Wong unwilling to serve two masters
In today's profile of leading legislators, we look at how Samuel Wong Ping-wai works hard to maintain his independent image, while forming a loose coalition among his colleagues.
TO independent legislator Samuel Wong, joining a political party while representing engineers in the legislature would be like serving two masters.
It is for this reason he chose to drop out of the Co-operative Resources Centre (CRC) when members decided to turn it into a political party early last year.
''While my functional constituents already have a platform, the CRC also has another platform. I have to be answerable to my voters,'' he said.
The engineer said he joined the CRC simply to share resources, which was the original aim of the 21 legislators who grouped together after the 1991 elections.
He said having to ask party permission to vote when there was a conflict of interest with his constituents' needs was not a long-term solution.
Yet, he has ignored his constituents' views at least once. Just a month after the Governor unveiled his constitutional reforms last October, Mr Wong refused to support a proposal that the nine new functional constituencies depart from the established format.
One of his reasons for doing so was that China did not like the proposal.
''Cordial relations with China are of paramount importance and we should do nothing to make leaders there feel we are trying to trick them,'' wrote Mr Wong in a letter to the Post last November.
It was not until last March that Mr Wong found his voters favouring the Governor's proposal to enlarge the size of the electorate of the new functional seats. An opinion poll carried out by the Hong Kong Institution of Engineers revealed large-scale support.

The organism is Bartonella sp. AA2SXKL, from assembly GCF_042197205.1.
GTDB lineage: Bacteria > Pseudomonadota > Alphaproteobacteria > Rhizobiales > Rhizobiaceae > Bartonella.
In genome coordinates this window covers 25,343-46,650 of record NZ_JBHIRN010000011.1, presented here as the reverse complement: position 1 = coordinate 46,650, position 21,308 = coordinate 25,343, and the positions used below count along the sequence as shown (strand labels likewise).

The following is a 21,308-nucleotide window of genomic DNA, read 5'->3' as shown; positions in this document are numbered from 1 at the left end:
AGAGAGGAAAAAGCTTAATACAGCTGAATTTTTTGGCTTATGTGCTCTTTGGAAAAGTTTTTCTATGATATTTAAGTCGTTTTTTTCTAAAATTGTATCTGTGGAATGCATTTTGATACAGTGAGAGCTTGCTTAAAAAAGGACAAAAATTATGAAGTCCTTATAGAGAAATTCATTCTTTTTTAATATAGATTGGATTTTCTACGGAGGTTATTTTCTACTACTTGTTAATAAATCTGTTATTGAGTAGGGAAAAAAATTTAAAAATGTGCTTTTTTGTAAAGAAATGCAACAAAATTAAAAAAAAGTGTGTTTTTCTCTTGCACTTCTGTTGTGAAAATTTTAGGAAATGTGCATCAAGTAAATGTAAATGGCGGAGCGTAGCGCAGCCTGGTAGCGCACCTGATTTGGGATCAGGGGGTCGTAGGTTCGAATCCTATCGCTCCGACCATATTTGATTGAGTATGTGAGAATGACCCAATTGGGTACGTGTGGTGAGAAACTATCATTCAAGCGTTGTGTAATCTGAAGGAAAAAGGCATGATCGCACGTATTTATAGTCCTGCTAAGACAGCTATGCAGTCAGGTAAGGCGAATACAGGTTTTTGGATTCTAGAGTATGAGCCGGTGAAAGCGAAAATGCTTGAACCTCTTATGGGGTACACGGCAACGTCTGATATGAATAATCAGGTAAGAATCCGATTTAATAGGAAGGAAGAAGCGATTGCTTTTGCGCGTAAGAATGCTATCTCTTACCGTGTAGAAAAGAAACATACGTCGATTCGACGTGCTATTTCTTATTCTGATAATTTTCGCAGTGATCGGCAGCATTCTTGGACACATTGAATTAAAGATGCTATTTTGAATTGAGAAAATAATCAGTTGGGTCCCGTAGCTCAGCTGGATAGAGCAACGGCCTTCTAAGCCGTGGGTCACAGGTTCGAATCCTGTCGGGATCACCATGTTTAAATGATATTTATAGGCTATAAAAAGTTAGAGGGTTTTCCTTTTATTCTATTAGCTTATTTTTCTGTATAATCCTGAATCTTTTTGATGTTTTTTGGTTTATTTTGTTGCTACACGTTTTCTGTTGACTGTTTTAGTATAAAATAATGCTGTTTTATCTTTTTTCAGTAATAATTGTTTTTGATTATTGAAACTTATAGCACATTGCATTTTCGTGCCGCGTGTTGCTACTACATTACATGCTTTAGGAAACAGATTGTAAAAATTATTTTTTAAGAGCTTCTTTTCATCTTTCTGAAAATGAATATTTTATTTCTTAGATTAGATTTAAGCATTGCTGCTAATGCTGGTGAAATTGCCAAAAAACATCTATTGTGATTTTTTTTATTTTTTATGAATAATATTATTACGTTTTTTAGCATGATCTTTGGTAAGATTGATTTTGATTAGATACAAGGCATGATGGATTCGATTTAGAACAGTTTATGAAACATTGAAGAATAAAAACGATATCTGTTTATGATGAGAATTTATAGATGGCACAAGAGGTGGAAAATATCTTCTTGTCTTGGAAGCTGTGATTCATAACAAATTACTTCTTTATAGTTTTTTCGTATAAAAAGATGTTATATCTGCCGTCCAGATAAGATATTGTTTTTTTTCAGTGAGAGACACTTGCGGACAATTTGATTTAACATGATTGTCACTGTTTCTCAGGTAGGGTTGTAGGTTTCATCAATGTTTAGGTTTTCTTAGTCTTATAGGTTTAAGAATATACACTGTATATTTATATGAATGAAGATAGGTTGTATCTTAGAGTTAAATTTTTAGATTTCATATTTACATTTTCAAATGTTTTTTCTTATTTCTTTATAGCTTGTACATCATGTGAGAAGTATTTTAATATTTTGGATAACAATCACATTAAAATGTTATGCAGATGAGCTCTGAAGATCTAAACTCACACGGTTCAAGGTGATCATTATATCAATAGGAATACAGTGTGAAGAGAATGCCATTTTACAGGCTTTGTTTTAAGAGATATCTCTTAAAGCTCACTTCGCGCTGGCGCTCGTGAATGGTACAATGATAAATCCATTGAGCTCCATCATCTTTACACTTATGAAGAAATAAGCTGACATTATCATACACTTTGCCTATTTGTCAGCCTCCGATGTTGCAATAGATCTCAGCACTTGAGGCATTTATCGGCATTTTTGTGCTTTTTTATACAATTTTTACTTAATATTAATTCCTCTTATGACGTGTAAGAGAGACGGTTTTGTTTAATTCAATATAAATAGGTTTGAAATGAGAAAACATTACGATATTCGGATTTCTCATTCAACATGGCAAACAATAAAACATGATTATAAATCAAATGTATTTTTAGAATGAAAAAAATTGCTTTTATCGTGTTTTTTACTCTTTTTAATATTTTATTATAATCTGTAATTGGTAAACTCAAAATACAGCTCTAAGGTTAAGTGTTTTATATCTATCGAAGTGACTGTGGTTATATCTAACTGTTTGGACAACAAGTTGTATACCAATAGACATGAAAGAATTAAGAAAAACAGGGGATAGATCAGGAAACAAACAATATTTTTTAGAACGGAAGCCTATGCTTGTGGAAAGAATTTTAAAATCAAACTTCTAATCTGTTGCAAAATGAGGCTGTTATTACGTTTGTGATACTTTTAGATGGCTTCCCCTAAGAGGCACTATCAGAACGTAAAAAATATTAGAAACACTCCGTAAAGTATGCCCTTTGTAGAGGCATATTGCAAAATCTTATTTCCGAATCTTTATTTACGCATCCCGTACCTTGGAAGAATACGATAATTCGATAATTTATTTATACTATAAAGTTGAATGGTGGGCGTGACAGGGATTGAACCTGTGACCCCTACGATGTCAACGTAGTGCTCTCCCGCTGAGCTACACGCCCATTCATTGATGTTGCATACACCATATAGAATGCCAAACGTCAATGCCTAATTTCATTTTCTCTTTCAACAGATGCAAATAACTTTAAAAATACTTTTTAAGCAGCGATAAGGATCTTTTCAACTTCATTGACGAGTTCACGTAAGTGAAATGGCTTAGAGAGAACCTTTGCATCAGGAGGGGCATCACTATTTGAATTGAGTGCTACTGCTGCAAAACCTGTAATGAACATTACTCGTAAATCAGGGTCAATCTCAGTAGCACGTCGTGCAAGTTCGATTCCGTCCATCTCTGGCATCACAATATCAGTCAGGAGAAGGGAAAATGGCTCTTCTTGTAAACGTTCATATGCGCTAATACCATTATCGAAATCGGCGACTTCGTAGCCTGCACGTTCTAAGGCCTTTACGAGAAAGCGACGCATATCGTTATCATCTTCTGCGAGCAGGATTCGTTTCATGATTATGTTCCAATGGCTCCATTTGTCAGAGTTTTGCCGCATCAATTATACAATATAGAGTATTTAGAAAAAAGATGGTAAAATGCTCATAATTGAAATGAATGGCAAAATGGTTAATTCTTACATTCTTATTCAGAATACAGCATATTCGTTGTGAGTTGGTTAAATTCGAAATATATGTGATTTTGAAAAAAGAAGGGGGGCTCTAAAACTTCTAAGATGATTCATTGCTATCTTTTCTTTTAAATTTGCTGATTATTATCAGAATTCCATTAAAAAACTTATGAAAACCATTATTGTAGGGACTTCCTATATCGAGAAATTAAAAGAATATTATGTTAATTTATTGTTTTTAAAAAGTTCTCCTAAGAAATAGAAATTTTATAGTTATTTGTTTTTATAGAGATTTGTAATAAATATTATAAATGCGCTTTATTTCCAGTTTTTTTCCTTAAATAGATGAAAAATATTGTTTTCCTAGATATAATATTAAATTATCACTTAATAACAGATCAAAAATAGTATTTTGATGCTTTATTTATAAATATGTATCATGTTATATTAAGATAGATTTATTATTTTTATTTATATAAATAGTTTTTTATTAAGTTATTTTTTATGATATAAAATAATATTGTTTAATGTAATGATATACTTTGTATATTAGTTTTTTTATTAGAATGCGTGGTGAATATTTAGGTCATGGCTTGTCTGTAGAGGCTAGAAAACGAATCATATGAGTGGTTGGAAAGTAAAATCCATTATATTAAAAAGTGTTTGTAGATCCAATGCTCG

Mr Wong stuck to his original stand, despite an earlier declaration that he would vote according to the survey results.
''This [the survey] will not be binding because they elected me as their representative and I will make my own decision, depending on the situation,'' he said after the results of the survey.
But Mr Wong does not always see things China's way. He said he was ready to back the Hong Kong proposal to go ahead with the airport projects without Beijing's blessing.
Last November, he also dismissed a mainland official's idea to enlarge the Shenzhen airport, instead of building Chek Lap Kok airport.
While enjoying complete freedom to decide his stand, Mr Wong is well aware of the limitations of a lone fighter in the law-making assembly. It is for this reason, he became a core member of a loose alliance of legislators after quitting the CRC.
A loose coalition of ''breakfast legislators'' was formed last August from 23 legislators who are either without a party background or are sole representatives of one. It started with 10 members and increased to 12 some time later.
Tomorrow: Jimmy McGregor